Balancing the Conversation - Conservation & Trophy hunting
Counter-intuitive as it may seem, trophy hunting – like photo tourism – provides a financial incentive to maintain wildlife habitat and populations. Sadly there simply aren’t alternatives ready at scale yet: photo-tourism is unlikely to be viable in most hunting areas, while new financial models for conservation are largely untested.
The following articles, open letters and documentaries give perspective and a balanced view to the debate around trophy hunting, the role it plays in conservation and the impact of bans. Focusing on trophy hunting distracts from key conservation threats.
Trophy hunting helps PROTECT wildlife and isn’t making species extinct
By Amy Dickman
MPs fail to recognise that, carried out properly, wild trophy hunting can provide vital revenue for conserving biodiverse habitats and many thousands of species. The current focus on trophy hunting is unbalanced and potentially counterproductive.
Misinformation About Trophy Hunting Threatens Conservation
By Amy Dickman, Brian Child, Adam Hart and Catherine Semcer
Facts matter, and misinformation can have devastating real-world impacts. Trophy hunting is an emotive and polarising issue ripe for misinformation. Much of the discussion on both sides occurs in echo chambers, where falsehoods and half-truths are shared and perpetuated. Misinformation can eventually make its way into policy debates as it has in Congress, the California Legislature, and the UK Parliament.
The Pride of Lions - A Short Film about Indigenous Conservation
By Cowboy Hat Films
In this short Documentary by Trent Houssenloge, he interviews conservationists Getrude Mwiba (Zambia), Henrick Munembome (Namibia), Amy Dickman (UK) and Geoge Temba (President of the Zambia Community Resources Board Association).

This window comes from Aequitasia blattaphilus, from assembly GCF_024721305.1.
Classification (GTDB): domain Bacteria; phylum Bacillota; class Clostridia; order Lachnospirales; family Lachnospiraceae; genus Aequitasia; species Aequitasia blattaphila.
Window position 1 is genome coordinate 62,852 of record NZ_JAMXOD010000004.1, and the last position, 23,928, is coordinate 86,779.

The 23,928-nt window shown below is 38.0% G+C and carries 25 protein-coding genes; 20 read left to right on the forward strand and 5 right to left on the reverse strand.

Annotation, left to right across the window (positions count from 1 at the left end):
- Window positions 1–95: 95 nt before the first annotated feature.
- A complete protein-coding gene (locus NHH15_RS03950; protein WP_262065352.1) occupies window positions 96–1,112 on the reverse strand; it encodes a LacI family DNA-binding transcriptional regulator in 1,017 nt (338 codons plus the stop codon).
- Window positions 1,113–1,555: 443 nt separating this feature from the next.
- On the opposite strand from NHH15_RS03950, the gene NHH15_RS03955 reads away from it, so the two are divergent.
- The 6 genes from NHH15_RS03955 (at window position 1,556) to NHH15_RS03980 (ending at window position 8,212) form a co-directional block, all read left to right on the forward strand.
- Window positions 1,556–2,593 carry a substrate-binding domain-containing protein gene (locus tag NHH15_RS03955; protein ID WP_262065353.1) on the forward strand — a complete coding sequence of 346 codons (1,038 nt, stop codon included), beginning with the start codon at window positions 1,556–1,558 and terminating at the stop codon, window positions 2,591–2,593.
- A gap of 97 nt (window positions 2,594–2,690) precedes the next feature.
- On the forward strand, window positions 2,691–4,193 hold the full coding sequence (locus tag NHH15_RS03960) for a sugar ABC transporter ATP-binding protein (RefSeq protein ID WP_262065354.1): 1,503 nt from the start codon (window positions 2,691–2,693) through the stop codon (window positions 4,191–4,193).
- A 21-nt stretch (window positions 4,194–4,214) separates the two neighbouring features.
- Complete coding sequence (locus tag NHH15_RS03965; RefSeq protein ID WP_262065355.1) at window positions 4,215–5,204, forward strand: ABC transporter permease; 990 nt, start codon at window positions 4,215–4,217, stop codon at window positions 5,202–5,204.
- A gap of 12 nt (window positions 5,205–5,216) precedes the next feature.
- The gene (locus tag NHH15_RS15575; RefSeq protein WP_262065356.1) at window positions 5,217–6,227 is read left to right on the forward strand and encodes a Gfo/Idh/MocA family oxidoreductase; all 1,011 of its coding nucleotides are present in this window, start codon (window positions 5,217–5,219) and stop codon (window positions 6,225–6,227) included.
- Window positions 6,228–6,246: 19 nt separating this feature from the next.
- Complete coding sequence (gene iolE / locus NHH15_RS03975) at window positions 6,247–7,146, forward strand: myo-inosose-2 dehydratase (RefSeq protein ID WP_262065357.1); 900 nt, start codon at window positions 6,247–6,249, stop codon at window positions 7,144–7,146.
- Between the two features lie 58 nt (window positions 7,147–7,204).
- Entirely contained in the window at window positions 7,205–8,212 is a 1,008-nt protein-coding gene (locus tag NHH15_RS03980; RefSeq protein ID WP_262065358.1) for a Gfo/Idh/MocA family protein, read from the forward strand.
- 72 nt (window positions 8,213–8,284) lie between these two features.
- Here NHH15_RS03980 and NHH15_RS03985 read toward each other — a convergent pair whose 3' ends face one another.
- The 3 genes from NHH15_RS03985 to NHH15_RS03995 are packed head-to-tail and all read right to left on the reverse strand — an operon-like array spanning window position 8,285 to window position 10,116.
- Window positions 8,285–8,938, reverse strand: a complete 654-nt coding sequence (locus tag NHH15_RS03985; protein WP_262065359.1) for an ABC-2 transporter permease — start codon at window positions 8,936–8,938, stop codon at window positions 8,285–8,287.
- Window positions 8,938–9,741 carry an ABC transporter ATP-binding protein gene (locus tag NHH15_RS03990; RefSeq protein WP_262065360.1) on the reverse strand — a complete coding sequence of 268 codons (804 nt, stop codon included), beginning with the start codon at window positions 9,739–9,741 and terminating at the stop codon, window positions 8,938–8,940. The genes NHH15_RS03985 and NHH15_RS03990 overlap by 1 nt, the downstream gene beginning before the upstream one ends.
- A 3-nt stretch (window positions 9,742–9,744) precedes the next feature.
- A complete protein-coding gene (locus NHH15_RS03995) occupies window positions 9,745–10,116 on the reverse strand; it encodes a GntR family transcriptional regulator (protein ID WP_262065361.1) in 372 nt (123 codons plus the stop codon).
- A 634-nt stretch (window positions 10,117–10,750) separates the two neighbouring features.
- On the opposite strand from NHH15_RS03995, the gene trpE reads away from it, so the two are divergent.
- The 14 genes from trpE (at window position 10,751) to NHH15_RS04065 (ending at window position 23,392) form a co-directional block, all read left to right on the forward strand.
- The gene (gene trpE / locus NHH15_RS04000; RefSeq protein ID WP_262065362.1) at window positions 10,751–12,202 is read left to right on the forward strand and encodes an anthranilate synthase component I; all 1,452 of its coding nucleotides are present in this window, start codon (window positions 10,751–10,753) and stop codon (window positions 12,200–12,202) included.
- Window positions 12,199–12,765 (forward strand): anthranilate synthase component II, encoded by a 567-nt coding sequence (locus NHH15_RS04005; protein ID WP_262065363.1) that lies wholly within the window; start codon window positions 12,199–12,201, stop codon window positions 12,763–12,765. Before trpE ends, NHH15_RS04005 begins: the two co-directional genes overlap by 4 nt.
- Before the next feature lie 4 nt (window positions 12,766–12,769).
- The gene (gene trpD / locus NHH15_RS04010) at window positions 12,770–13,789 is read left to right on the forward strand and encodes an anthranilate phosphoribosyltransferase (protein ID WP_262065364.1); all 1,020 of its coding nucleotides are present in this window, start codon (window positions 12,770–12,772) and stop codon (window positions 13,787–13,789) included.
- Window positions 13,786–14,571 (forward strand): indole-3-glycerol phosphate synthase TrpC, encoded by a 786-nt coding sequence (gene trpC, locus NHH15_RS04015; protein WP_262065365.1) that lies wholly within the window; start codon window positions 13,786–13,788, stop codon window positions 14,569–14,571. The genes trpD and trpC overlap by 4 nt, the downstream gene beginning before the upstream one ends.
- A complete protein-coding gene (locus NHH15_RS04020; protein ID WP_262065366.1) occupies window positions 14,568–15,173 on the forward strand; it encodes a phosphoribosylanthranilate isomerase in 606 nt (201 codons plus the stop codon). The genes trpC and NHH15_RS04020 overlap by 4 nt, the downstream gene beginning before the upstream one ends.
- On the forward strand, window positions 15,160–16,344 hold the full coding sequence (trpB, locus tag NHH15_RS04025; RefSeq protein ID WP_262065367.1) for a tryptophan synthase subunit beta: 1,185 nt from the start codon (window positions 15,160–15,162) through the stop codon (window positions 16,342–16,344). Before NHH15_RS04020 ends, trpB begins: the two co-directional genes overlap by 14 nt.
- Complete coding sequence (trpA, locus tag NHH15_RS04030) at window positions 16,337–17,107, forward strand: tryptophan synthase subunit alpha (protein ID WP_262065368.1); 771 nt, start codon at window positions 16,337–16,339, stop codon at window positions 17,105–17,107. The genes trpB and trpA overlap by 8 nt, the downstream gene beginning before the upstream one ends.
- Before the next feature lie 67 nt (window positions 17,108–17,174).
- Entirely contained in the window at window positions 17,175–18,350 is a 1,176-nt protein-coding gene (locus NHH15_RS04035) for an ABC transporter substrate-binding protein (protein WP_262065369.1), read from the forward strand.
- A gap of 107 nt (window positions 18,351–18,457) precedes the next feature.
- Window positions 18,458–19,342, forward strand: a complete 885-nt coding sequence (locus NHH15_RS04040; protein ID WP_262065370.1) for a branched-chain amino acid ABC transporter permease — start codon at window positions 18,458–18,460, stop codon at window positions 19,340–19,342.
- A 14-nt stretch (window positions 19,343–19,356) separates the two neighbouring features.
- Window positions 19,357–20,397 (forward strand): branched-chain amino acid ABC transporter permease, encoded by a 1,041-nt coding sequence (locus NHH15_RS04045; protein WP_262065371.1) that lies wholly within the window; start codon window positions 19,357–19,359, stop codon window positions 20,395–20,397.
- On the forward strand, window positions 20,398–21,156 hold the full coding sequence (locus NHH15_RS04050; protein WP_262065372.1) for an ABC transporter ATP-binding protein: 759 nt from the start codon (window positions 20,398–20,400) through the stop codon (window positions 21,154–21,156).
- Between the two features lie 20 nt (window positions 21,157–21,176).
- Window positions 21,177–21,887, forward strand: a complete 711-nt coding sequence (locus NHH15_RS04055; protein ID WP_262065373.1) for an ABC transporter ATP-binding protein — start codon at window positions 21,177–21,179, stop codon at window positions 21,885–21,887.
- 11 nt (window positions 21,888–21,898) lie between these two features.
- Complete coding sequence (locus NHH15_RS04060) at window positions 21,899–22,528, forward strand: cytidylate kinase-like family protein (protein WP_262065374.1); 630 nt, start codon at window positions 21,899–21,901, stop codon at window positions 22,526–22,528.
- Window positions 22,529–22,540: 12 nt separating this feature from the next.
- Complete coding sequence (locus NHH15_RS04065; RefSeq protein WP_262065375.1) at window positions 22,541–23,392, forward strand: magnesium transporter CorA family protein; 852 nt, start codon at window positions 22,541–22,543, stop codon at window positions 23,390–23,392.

Loved to Death? The Risks of Simplistic Campaigning for Wildlife Conservation
By Amy Dickman
If trophy hunting is banned without proper consideration, people will be disempowered, conservation will be harmed, and far more animals will die appalling deaths. Those deaths will be largely invisible–there will be no media fanfare or campaigning–but their impacts will be profound. More blood will soak the grass, this time of snared, speared and poisoned wildlife. And this time it will be on the hands of those who enabled it, or who were silent when they saw the risks.
Courage and complexity in conservation
By Amy Dickman & Alayne Cotterill
When did we all become so scared about sharing reality? Conservationists are often directly told not to raise important fears – such as the risk of habitat and biodiversity loss from misinformed policy – in case it alienates donors. This has very real consequences.
Celebrity Campaigns Undermine Successful Conservation And Human Rights
Over fifty community leaders, representing millions of people across southern Africa, urge UK-based celebrities to stop using their influence to undermine the human rights of impoverished people and jeopardise wildlife conservation in the region.